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Identify and Hire Top Performers






I believe the key to retaining employees starts in the interview process – if it’s hiring a rock star or making a poor hire, it all begins with the interview.

You have but a few hours to decide if the person has the knowledge, skills, and abilities to perform the functions of the job. Does this person have the right temperament, attitude and will they fit in with the company’s culture and mission?

This means you need to make sure your interviewers are asking the right questions and using appropriate listening techniques so they know who they are hiring.

Most bad hires fall under the heading of "bad fit." They’re the result of obvious flaws like having poorly thought out job descriptions – or no job description at all.

Having interviewed and hired people for hundreds of positions over the years, I can say one thing for sure, you must prepare for the hiring process.

You have to start with a clear picture of why the position exist. What are the technical requirements – the must have’s such as computer skills, research abilities, coding or QA. What are the soft skills needed? Respectful, approachable, team oriented or able to work independently.

Once you have clearly defined the position and how it fits within the organization the recruiting and interview process may begin. The purpose of the interview is to determine if the applicant can do the job.

First, you want to determine if they have the knowledge, skills and abilities required to perform the job. Do they have the education or experience necessary? Do they have the necessary motivation and problem solving abilities?

Second, you want to know who they are. You don’t want people who seem entitled, are so thin-skinned that every little thing rubs them the wrong way, or are completely unaware of their weaknesses that they lack the ability to learn from mistakes or receive constructive criticism.

This area is a bit more difficult to gauge, as there aren’t necessarily right or wrong answers. There are only questions and answers that may help you get a sense of the person’s characteristics you are considering before you make the hire.
Third, what has the candidate accomplished in the past which may indicate what they will accomplish in the future. Are they capable of doing the job, love doing the work, and if possible, have done it before and done it well.

And finally, will they fit in at your organization? It’s a pretty safe bet that if you misjudged the importance of this area, the consequences will ultimately cost you immensely. Skills can be taught, goals can change, but a person who creates problems by not fitting in with the existing team is the wrong choice.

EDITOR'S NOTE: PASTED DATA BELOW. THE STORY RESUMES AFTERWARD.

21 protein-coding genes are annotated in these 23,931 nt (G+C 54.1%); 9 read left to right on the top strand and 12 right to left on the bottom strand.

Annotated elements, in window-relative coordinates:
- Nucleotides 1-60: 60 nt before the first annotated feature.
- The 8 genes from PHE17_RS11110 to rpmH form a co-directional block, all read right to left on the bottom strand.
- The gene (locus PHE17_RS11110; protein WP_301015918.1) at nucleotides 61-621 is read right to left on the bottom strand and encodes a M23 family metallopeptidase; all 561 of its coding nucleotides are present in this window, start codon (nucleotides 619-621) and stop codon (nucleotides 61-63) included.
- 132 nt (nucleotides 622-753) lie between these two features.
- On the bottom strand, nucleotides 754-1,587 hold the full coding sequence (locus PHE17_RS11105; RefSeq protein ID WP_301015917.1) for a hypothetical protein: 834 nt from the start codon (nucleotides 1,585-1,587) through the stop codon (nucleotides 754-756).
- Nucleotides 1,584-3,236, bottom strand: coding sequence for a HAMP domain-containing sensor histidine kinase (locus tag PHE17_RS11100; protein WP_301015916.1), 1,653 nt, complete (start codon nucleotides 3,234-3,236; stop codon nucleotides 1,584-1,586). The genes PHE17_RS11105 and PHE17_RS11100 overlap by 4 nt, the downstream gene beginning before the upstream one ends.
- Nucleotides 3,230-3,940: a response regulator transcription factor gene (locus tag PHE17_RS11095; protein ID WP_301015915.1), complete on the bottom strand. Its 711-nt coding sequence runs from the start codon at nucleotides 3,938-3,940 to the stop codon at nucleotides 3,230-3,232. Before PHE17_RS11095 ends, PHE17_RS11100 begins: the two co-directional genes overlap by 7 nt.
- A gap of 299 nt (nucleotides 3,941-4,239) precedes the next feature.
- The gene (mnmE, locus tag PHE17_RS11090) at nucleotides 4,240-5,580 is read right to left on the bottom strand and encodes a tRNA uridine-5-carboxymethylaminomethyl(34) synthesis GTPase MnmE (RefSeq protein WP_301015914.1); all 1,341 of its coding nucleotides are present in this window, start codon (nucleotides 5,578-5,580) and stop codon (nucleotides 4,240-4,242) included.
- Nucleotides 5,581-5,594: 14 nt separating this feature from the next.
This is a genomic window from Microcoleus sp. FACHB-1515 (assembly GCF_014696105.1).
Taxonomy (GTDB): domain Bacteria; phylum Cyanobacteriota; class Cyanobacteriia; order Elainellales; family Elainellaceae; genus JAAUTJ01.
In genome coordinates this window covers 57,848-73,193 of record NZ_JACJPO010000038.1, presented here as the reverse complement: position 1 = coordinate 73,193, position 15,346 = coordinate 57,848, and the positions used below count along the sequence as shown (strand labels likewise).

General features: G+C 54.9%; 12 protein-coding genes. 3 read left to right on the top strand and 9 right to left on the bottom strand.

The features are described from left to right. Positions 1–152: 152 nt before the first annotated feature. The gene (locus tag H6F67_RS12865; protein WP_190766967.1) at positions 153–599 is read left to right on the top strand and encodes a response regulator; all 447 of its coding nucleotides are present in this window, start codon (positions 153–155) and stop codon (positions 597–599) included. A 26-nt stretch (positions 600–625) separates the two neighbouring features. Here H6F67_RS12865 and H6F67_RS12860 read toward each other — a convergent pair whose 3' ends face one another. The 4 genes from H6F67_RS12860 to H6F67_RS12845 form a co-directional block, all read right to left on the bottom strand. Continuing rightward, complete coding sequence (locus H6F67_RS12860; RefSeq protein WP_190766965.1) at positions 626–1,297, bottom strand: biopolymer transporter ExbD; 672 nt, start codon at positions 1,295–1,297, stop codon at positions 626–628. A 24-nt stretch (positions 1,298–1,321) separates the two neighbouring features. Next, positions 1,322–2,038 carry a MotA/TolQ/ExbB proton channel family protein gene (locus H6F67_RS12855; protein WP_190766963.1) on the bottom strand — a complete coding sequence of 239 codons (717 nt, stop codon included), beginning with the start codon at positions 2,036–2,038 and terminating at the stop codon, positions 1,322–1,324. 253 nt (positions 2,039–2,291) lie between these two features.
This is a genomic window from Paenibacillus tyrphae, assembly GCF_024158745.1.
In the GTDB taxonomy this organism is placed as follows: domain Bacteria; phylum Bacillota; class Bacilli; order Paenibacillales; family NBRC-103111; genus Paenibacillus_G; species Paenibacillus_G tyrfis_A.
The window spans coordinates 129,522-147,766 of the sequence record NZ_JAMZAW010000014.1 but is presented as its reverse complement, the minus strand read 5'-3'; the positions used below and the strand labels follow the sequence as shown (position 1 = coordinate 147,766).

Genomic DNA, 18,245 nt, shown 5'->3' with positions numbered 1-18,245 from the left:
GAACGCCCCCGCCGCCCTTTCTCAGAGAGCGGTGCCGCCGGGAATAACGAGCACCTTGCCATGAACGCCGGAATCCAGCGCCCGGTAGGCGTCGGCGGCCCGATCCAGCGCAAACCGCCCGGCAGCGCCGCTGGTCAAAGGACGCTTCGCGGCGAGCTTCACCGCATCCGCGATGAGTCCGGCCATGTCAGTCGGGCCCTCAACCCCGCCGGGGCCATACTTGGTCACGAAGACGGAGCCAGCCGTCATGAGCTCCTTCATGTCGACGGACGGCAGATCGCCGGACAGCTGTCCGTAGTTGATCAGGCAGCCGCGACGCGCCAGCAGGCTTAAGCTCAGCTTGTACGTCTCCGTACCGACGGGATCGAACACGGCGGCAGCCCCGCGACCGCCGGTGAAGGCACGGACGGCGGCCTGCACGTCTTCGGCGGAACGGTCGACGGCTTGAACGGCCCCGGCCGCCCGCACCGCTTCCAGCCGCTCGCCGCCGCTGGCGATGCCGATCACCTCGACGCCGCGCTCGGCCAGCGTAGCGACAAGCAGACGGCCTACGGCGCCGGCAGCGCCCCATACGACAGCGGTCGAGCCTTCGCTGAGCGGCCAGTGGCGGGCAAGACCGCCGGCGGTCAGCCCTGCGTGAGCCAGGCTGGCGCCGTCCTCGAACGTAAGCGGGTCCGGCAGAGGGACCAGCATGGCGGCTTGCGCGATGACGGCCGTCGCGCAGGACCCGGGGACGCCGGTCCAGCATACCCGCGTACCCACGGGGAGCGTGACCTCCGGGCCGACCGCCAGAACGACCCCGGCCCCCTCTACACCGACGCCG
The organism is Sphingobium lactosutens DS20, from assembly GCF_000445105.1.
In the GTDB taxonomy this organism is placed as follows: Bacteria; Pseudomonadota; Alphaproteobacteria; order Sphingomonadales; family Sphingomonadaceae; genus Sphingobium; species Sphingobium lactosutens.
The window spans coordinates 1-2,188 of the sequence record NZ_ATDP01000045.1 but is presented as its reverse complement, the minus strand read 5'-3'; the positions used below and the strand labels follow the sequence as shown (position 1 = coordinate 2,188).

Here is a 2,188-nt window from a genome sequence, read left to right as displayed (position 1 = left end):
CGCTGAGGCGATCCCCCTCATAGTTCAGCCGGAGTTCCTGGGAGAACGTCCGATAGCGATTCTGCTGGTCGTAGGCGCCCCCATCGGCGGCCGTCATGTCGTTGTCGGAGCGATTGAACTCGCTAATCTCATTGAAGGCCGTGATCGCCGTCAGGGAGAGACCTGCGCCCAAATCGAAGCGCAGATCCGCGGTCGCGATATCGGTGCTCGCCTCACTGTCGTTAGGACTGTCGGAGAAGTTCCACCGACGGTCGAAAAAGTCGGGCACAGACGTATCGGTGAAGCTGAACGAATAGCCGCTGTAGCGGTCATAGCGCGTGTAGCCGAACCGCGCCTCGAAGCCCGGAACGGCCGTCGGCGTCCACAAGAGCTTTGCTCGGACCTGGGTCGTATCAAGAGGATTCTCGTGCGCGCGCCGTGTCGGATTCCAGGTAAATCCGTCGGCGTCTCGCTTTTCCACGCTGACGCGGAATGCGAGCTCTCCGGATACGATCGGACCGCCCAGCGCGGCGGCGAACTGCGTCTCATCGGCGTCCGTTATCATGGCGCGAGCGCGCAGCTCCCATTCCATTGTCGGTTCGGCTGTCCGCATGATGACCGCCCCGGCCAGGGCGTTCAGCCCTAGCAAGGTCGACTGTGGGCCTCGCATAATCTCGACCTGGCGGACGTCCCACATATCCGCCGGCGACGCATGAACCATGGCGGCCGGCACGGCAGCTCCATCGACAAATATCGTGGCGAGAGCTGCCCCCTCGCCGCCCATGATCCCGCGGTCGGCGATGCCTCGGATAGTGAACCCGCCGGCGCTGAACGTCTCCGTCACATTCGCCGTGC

The best way to get to know the person you’re interviewing and gain a proper understanding of what they’re about is to listen to what they have to say. Interviewers should be trained in developing questions and the skill of listening for indicators of the candidate’s self-perception.

In the old style of interviewing questions come out of the blue. They are not formulated in advance or in connection with the job requirements. At best, they are conjured up by the interviewer in an attempt to get an overall impression of the applicant. Generally, these questions are time wasters for both the company and the applicant. Talk that yields little valuable information. Both the content and method of the interview must be developed to accurately and fairly reveal which candidate is best qualified.

When drafting your questions, think of the answer you are looking to get from the candidate. Develop a series of open-ended questions that will enable you to evaluate the match between a candidate's qualifications and the requirements of the job. One of the biggest mistakes I see is the interviewer does all the talking and sells the candidate on the position before learning anything about the person. Interviewers need to learn to let the candidate do most of the talking. Ideally, candidates should be doing 75-80% of the talking.

Attracting, hiring and retaining top talent is not just one person’s job - to attract and retain great employees, everyone needs to be involved in the process and trained in best practices and proper interviewing techniques.



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About the Author

Barbara Trumbly, TruHR Business Consultants
308 ALORA CT
San Ramon, CA 94583
925-787-1697

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